1 March 2008
I changed my banking passwords today, something I do about every three months. After doing so, I received emails from each bank informing me that my passwords had been changed – and advising me that I ought to get in touch with them if I had not done the changing. Hereâ€™s the email I got from RBC:
What they get right
They get a couple things right. First, sending an email to me when my password is changed is a great idea. If someone else had changed my password, I would learn about it quickly. (What would happen, though, if that person changed the email address on file at the same time? No problem: when an email address change is made, a notification is sent to the old email address.)
Second, they assure me in the email that â€œRBC will never ask you to provide, confirm or verify confidential information like your online banking ID, password, account numbers, balances or PIN through regular email.â€ Thatâ€™s super. If I ever get an email asking me to confirm confidential information, Iâ€™ll know itâ€™s fake.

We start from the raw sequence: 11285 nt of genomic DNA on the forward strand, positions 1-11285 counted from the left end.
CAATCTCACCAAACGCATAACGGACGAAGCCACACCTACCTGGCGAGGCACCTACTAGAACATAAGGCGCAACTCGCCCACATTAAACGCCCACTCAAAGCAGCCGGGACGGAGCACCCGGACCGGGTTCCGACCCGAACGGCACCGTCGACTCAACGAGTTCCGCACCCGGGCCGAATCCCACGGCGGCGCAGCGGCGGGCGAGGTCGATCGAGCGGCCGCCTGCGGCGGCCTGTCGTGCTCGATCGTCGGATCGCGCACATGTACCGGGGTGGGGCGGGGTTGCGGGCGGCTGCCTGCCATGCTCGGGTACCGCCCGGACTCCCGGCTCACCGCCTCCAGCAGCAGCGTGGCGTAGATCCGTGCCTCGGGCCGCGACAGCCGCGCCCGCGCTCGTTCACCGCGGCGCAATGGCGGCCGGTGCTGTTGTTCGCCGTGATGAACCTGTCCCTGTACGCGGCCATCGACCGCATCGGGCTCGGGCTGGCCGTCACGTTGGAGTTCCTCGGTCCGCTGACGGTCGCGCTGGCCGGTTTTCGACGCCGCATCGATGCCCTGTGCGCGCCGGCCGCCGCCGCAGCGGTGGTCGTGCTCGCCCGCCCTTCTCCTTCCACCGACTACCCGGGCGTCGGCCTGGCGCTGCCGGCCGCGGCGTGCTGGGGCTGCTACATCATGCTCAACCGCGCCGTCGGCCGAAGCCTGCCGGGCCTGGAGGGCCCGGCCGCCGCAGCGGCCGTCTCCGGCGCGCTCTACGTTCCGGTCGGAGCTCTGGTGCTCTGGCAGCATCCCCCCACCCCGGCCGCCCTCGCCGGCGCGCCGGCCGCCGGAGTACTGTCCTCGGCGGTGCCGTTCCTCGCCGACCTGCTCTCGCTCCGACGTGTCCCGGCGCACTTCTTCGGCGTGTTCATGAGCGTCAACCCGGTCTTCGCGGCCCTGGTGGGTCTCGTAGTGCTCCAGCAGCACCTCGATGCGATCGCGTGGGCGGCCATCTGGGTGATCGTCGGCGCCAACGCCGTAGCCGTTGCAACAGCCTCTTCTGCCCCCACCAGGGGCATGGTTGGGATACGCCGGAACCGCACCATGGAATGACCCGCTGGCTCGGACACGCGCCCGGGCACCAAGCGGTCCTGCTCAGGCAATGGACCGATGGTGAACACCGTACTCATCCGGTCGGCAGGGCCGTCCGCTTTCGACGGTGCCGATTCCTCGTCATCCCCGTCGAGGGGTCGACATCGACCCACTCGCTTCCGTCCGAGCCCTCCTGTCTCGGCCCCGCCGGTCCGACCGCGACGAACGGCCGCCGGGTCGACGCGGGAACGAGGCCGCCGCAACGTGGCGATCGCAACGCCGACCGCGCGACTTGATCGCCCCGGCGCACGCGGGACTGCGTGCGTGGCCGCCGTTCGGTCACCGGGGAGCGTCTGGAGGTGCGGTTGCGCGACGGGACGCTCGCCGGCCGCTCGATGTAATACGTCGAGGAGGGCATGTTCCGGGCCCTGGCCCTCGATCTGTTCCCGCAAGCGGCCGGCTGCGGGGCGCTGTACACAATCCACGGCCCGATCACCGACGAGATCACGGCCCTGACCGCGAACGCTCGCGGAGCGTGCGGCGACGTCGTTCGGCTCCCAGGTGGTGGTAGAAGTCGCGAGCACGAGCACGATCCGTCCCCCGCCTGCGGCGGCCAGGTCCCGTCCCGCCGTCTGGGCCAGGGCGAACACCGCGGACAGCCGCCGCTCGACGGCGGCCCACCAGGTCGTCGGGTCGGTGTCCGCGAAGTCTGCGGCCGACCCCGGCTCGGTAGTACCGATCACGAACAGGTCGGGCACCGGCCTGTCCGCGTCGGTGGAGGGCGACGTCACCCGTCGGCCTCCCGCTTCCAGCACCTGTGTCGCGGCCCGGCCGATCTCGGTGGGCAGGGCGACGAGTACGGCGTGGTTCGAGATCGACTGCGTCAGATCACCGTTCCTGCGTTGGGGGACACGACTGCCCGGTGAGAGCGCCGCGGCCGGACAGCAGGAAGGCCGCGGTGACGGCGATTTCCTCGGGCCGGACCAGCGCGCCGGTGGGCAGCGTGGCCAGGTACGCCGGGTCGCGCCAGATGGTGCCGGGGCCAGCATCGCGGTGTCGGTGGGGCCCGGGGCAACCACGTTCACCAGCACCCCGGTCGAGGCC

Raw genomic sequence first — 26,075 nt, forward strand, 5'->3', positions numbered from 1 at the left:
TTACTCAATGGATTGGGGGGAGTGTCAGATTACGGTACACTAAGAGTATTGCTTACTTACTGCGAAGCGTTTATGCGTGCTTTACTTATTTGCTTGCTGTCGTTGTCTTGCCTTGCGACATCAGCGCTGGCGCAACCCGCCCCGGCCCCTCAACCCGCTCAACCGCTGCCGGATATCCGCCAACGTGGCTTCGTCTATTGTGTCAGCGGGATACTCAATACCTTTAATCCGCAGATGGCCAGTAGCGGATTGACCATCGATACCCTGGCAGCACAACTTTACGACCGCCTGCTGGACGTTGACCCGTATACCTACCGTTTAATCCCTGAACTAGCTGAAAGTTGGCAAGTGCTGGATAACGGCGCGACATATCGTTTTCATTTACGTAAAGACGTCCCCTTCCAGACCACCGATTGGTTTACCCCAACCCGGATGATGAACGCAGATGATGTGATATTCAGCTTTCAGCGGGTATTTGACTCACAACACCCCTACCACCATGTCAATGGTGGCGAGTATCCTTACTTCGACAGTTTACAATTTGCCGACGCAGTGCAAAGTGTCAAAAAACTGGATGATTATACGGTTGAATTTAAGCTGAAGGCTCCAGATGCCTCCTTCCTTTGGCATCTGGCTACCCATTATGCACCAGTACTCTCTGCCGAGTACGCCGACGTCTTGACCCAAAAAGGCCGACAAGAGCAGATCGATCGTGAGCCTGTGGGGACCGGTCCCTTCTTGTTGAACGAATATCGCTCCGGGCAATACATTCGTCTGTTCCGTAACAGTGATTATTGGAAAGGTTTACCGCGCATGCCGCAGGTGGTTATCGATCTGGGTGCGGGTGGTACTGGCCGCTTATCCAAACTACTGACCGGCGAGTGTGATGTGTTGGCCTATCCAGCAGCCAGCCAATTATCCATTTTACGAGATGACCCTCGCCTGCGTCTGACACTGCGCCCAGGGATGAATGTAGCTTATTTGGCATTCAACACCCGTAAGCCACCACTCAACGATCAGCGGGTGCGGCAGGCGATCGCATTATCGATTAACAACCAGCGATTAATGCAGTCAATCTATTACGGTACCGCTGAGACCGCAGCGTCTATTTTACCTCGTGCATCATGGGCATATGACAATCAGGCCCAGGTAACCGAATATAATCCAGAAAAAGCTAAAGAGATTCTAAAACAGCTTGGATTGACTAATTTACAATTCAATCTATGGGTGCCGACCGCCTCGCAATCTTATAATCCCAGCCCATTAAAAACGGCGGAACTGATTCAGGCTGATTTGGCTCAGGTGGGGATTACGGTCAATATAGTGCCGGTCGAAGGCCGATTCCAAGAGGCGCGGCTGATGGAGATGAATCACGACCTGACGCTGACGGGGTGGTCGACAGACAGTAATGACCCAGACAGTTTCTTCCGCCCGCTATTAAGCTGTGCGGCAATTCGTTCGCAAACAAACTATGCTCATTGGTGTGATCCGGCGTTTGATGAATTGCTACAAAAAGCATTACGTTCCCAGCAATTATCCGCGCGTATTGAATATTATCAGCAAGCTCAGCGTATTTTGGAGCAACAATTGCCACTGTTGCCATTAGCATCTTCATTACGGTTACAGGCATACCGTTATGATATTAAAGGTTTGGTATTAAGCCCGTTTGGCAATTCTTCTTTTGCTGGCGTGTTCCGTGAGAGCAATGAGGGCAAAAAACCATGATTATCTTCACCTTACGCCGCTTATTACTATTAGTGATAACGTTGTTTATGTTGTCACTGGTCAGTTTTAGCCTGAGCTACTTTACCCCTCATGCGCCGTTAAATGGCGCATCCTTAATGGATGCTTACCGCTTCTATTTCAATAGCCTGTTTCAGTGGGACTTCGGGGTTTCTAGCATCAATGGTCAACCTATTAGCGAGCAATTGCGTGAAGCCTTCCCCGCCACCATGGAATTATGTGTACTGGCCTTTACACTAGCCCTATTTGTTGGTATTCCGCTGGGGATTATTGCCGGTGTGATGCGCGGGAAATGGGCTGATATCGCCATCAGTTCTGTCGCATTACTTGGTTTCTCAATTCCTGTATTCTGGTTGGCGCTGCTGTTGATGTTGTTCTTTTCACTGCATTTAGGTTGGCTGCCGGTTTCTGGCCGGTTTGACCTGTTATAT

What they get wrong
I do have one minor complaint. It would be better if my bank refrained from including phone numbers and clickable links in the email. I could imagine a scenario where a phisher sends an email identical to this one, except that the links and phone numbers direct the user to a phishing source. Once the user is on the phisherâ€™s website or is talking to a phisher, he might forget all about the promise in the email to never ask about confidential information.
On the other hand, if banking customers get used to the idea that legitimate banks never send emails with links or phone numbers inside them, phishers would have trouble indeed getting people to contact them.
Edited to Add (2 Mar 2008): Note that my bank included my name in the email, something many banks do. So if you ever receive an email from what is ostensibly your bank that lacks your full name (“Dear Customer” or the like), be wary.